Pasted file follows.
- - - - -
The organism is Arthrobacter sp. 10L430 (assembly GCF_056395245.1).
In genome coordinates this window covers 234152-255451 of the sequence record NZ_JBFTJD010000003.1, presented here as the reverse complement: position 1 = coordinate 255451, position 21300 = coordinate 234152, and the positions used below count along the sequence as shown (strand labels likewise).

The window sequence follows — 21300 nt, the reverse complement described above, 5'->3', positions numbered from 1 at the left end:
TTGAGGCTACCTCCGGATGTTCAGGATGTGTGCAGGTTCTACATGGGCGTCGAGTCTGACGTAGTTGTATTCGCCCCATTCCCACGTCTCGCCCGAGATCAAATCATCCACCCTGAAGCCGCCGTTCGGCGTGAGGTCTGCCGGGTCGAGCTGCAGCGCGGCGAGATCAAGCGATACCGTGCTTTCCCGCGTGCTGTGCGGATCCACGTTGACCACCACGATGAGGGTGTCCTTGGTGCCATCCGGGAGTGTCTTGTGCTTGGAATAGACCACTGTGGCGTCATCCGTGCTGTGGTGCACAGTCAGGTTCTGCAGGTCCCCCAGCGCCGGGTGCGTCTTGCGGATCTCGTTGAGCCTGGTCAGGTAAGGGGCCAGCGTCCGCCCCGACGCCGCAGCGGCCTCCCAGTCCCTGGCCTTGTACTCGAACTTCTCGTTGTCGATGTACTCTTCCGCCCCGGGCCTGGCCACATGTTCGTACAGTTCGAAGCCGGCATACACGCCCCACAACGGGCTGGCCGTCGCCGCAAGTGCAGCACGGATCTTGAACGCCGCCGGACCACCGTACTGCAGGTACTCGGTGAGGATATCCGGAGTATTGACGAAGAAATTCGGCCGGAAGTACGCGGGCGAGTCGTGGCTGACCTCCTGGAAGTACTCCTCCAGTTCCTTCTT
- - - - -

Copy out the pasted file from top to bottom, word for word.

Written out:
The organism is Arthrobacter sp. 10L430 (assembly GCF_056395245.1).
In genome coordinates this window covers 234152-255451 of the sequence record NZ_JBFTJD010000003.1, presented here as the reverse complement: position 1 = coordinate 255451, position 21300 = coordinate 234152, and the positions used below count along the sequence as shown (strand labels likewise).

The window sequence follows — 21300 nt, the reverse complement described above, 5'->3', positions numbered from 1 at the left end:
TTGAGGCTACCTCCGGATGTTCAGGATGTGTGCAGGTTCTACATGGGCGTCGAGTCTGACGTAGTTGTATTCGCCCCATTCCCACGTCTCGCCCGAGATCAAATCATCCACCCTGAAGCCGCCGTTCGGCGTGAGGTCTGCCGGGTCGAGCTGCAGCGCGGCGAGATCAAGCGATACCGTGCTTTCCCGCGTGCTGTGCGGATCCACGTTGACCACCACGATGAGGGTGTCCTTGGTGCCATCCGGGAGTGTCTTGTGCTTGGAATAGACCACTGTGGCGTCATCCGTGCTGTGGTGCACAGTCAGGTTCTGCAGGTCCCCCAGCGCCGGGTGCGTCTTGCGGATCTCGTTGAGCCTGGTCAGGTAAGGGGCCAGCGTCCGCCCCGACGCCGCAGCGGCCTCCCAGTCCCTGGCCTTGTACTCGAACTTCTCGTTGTCGATGTACTCTTCCGCCCCGGGCCTGGCCACATGTTCGTACAGTTCGAAGCCGGCATACACGCCCCACAACGGGCTGGCCGTCGCCGCAAGTGCAGCACGGATCTTGAACGCCGCCGGACCACCGTACTGCAGGTACTCGGTGAGGATATCCGGAGTATTGACGAAGAAATTCGGCCGGAAGTACGCGGGCGAGTCGTGGCTGACCTCCTGGAAGTACTCCTCCAGTTCCTTCTT